Today, we’ll answer the question: Can anyone do BJJ?
Brazilian Jiu-Jitsu is always advertised with the notion that anyone who wants can do it. It’s often distinguished from other martial arts.
Whenever I go to wrestling or Muay Thai practice, I mostly see young, fit guys. Not so in BJJ.
I have been to 12 different BJJ gyms in 6 different countries, and it’s true that there is something different about Jiu-Jitsu.
In BJJ, I see more women than in other martial arts. Also, in BJJ, I see all body types and different ages. I see young adults at the age of 16 joining the adult class, and I see 60-year-old men just starting out their BJJ journey.
So yes, it’s true that BJJ is more inclusive than other martial arts. But we have to be careful when advertising BJJ. The correct answer is: ALMOST anyone can do BJJ.
Let me explain why.
Who Is BJJ For?
BJJ is for everyone!! No kidding…Almost everyone. Let’s explore:
- BJJ for Kids: I’m a fan of putting your kids into BJJ. They’ll learn a lot about life and physical confrontation. Plus, it’s the perfect physical outlet, and they can be a part of a big community.
- BJJ for Women: I see a lot of women doing BJJ. More than in any other martial art. It’s a great tool for women to learn how to defend themselves against somebody bigger and stronger.
- BJJ for Men: Most BJJ practitioners are in their twenties to mid-thirties. It’s a martial art, very attractive to young men.
- BJJ for Men over 40: Yes, some men are always in their forties doing BJJ. And I think it’s a great idea. Some of them give me a hard time rolling…That’s where I noticed experience beats youth.
- BJJ for men over 60: It’s rare, but you see them. And I also think that’s a good idea. Staying physically active is important, and BJJ is great for that.
- People with physical disabilities: I have trained with people who were almost blind or had missing fingers. I also heard of people having no legs training BJJ. So yes, depending on the disability, you absolutely can.
- Skinny People: BJJ can be great for people who are smaller and thinner than average. Jiu-Jitsu teaches you how to defend yourself against stronger and bigger. I believe you can learn the best self-defense martial art as somebody smaller than others.
- Overweight People: I see many people who are overweight, training BJJ. BJJ is great for losing weight.
Who Is BJJ Not For?
After reading the list above, you might think, So, who is it not for?
I tried convincing many people to do BJJ, and sometimes it worked. But I also noticed that BJJ is not for everyone.
Even though the risk of injuries in BJJ is lower than in other martial arts, there’s still a risk. BJJ is hard on your joints.
BJJ is less dangerous for immediate breaks and fractures. Still, if you do Jiu-Jitsu for a long time, you’ll have injuries from accumulating damage.
By the time you are a black belt, you can be sure you have knee, wrist, elbow, and neck problems.
So, who shouldn’t do BJJ?
Some people I asked to join me in BJJ practice had chronic knee or lower back injuries. Starting Brazilian Jiu-Jitsu with these chronic injuries is not a good idea. It can worsen your problems.
You’ll be better off going to the gym and strengthening these parts before you start BJJ.
You also have to consider that BJJ can be time-consuming and expensive. I have been to a Gym where membership costs 220 USD a month – not everybody can pay that. Plus, all the Jiu-Jitsu Gear you need.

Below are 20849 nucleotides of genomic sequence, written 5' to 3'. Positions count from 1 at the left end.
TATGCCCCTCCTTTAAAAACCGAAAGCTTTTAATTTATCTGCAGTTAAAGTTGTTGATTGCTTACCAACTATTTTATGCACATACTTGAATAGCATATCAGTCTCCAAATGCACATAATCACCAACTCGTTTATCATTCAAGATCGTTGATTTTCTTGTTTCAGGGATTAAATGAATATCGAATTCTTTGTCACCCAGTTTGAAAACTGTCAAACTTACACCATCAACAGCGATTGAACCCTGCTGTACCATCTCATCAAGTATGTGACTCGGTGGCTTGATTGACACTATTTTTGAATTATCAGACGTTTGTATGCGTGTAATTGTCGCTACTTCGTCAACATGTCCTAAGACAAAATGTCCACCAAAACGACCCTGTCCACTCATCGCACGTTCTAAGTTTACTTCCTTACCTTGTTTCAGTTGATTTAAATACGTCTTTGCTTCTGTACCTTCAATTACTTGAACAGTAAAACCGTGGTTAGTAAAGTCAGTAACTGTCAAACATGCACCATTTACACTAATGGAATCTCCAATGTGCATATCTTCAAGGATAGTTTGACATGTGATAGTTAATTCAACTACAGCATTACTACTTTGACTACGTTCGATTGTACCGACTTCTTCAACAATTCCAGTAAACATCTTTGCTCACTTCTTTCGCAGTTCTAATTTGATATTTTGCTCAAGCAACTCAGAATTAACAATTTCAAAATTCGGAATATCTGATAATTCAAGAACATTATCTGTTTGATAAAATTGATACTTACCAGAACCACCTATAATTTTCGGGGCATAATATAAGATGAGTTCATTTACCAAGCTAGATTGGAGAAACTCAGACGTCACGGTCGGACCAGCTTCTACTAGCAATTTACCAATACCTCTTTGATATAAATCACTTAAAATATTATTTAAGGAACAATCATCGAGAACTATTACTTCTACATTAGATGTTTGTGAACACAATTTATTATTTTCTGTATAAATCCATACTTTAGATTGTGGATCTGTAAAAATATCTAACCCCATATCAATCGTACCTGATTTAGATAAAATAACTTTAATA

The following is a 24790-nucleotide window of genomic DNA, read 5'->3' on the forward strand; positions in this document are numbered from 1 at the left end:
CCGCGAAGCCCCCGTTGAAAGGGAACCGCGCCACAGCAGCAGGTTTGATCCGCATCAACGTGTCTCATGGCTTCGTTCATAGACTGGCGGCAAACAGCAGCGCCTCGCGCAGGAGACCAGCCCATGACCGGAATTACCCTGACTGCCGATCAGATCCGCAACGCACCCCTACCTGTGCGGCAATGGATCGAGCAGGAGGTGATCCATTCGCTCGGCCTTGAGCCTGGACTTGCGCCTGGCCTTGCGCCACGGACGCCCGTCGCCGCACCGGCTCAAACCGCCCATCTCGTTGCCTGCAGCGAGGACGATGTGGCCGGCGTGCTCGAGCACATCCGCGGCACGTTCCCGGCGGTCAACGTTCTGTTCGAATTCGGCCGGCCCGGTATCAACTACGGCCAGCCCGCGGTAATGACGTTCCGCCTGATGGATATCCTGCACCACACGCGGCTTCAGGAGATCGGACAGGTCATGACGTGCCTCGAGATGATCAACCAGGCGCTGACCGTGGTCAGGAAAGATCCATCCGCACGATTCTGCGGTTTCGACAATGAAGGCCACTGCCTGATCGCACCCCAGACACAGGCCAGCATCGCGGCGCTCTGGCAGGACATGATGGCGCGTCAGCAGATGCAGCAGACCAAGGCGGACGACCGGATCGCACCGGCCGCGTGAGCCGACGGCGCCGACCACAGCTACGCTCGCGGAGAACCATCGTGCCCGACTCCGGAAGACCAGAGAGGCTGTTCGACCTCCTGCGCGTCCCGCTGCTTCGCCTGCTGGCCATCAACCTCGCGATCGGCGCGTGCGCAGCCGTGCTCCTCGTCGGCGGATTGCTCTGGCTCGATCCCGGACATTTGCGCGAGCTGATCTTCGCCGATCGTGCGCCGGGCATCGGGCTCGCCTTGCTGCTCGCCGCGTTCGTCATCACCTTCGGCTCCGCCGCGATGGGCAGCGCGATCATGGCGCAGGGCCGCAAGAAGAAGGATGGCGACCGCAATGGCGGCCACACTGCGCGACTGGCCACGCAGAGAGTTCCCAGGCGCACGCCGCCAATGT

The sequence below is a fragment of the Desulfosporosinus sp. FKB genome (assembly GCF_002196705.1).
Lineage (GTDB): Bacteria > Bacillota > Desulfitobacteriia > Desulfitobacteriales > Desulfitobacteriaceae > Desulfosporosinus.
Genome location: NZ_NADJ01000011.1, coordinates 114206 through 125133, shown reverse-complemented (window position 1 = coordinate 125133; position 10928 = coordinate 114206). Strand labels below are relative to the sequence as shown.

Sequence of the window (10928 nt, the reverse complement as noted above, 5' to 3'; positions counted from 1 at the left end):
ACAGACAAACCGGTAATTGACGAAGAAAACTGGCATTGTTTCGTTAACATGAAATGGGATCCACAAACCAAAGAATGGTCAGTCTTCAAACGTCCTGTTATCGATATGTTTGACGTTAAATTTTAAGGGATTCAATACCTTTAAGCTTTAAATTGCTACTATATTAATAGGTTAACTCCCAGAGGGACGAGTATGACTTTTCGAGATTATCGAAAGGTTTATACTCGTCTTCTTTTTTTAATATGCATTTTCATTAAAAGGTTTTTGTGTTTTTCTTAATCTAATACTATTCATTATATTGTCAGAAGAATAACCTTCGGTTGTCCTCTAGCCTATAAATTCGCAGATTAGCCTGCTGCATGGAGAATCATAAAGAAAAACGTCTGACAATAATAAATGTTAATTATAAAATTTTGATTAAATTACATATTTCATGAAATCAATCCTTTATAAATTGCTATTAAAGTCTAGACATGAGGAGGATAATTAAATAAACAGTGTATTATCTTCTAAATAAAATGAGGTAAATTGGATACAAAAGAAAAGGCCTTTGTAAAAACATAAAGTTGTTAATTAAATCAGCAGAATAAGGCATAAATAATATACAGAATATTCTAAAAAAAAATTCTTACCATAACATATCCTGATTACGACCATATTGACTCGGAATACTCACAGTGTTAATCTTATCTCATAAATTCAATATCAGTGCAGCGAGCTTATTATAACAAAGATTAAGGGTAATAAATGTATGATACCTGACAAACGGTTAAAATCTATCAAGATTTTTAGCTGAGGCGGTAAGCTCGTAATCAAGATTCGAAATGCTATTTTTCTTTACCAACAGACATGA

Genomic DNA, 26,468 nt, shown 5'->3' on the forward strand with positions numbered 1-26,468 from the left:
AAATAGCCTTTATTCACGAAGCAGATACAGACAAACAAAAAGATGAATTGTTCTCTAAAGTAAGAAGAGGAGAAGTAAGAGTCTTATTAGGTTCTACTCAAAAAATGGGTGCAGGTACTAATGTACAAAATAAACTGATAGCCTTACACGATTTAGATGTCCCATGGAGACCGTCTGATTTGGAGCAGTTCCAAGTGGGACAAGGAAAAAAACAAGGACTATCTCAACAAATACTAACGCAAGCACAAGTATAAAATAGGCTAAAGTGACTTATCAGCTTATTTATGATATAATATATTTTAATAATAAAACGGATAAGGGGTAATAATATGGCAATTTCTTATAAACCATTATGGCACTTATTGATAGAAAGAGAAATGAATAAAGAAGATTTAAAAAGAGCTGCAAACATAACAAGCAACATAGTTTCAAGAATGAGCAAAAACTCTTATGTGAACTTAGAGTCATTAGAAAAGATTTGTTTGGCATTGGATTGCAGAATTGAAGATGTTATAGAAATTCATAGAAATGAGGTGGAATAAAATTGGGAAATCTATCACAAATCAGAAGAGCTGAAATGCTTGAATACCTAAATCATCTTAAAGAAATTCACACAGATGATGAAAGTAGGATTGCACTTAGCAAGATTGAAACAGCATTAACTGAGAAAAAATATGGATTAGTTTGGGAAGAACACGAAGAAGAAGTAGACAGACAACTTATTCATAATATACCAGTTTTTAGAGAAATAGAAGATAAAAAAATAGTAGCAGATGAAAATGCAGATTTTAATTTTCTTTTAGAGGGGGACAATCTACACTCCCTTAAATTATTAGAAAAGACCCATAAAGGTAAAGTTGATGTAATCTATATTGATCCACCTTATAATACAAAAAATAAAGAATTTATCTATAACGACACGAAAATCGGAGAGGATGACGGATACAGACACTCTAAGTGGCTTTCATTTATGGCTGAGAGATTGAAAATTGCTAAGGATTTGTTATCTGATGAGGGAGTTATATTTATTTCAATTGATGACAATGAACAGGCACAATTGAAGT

Also, BJJ takes longer to learn than other martial arts. You need to go to practice 2-3 times a week to get better in BJJ. Many just don’t have the time and/or budget.
Common Misconceptions about BJJ
You Need to be Physically Fit
Some people think you need to be physically fit or have prior martial arts experience before starting in BJJ. But that’s wrong.
The beauty of BJJ is that you don’t need that. There are always BJJ beginners in every Gym. BJJ is made to be inclusive and teach you everything you need to know from scratch.
BJJ is Dangerous
BJJ is the safest martial art out there. Of course, you can get injured, but you won’t get knocked out and won’t end up with broken bones.
Jiu-Jitsu is so inclusive because there’s no striking involved. Only submissions. And when you get submitted, you just tap, and the fight is over.
Benefits of BJJ for People of All Ages and Abilities
BJJ is inclusive. I have seen it firsthand. I saw young and old, male and female, muscular and skinny. I saw people missing parts of their bodies and still doing BJJ.
The truth is there’s almost no excuse not to do BJJ.
BJJ has many mental and physical benefits. You can lose weight, get fitter, get more confident, and learn how to defend yourself.
I lost weight and gained muscle since I started. I got more confident, I have less anxiety, and more drive in my life. Many things changed since I started doing Brazilian Jiu-Jitsu.
Don’t get me wrong, BJJ will challenge and humble you. But it’s gonna be good for you. Just stick with it.
Everybody can benefit from BJJ. It’s not just for the fit young male. I think it’s even more important for kids, older people, women, and people with disabilities – You learn how to defend yourself against somebody bigger, and it’s safer than other martial arts.
Can Anyone do BJJ? Final Words
So, can anyone do BJJ? My answer, whether you should do BJJ, is most likely always yes. It’ll benefit you in so many ways.
I have convinced many to try, and even if they were not consistent with it, they thanked me later for making them try it.
You’ll learn a lot about yourself. It’s truly an art form that deserves our respect. Most of our reasons not to try it are gonna be excuses.
If you have the resources and time and have no severe chronic injuries, you should go for it. Try it out. I challenge you to visit at least 20 BJJ practices before you evaluate whether it’s for you.
So yes, you should absolutely give BJJ a try.